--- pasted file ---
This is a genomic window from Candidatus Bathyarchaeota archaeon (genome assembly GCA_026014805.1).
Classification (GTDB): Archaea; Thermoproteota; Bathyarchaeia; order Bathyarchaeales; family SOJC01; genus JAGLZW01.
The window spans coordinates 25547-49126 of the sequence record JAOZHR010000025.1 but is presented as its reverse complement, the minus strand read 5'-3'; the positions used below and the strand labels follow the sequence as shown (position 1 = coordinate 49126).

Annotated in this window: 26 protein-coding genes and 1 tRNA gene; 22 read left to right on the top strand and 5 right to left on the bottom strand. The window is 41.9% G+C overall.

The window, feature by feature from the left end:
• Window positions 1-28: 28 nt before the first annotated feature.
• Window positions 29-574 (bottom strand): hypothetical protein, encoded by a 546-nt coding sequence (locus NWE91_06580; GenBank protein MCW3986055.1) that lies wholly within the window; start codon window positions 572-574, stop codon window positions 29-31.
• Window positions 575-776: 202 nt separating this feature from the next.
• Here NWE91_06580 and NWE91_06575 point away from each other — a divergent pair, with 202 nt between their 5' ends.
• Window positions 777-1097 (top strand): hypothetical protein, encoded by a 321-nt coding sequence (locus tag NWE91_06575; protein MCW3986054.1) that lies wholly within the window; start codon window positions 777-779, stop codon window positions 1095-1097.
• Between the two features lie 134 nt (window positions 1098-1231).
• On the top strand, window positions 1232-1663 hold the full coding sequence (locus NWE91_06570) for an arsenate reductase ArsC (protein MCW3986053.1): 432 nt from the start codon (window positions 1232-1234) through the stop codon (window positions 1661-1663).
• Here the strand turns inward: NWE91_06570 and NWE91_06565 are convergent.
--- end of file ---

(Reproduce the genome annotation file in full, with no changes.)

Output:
This is a genomic window from Candidatus Bathyarchaeota archaeon (genome assembly GCA_026014805.1).
Classification (GTDB): Archaea; Thermoproteota; Bathyarchaeia; order Bathyarchaeales; family SOJC01; genus JAGLZW01.
The window spans coordinates 25547-49126 of the sequence record JAOZHR010000025.1 but is presented as its reverse complement, the minus strand read 5'-3'; the positions used below and the strand labels follow the sequence as shown (position 1 = coordinate 49126).

Annotated in this window: 26 protein-coding genes and 1 tRNA gene; 22 read left to right on the top strand and 5 right to left on the bottom strand. The window is 41.9% G+C overall.

The window, feature by feature from the left end:
• Window positions 1-28: 28 nt before the first annotated feature.
• Window positions 29-574 (bottom strand): hypothetical protein, encoded by a 546-nt coding sequence (locus NWE91_06580; GenBank protein MCW3986055.1) that lies wholly within the window; start codon window positions 572-574, stop codon window positions 29-31.
• Window positions 575-776: 202 nt separating this feature from the next.
• Here NWE91_06580 and NWE91_06575 point away from each other — a divergent pair, with 202 nt between their 5' ends.
• Window positions 777-1097 (top strand): hypothetical protein, encoded by a 321-nt coding sequence (locus tag NWE91_06575; protein MCW3986054.1) that lies wholly within the window; start codon window positions 777-779, stop codon window positions 1095-1097.
• Between the two features lie 134 nt (window positions 1098-1231).
• On the top strand, window positions 1232-1663 hold the full coding sequence (locus NWE91_06570) for an arsenate reductase ArsC (protein MCW3986053.1): 432 nt from the start codon (window positions 1232-1234) through the stop codon (window positions 1661-1663).
• Here the strand turns inward: NWE91_06570 and NWE91_06565 are convergent.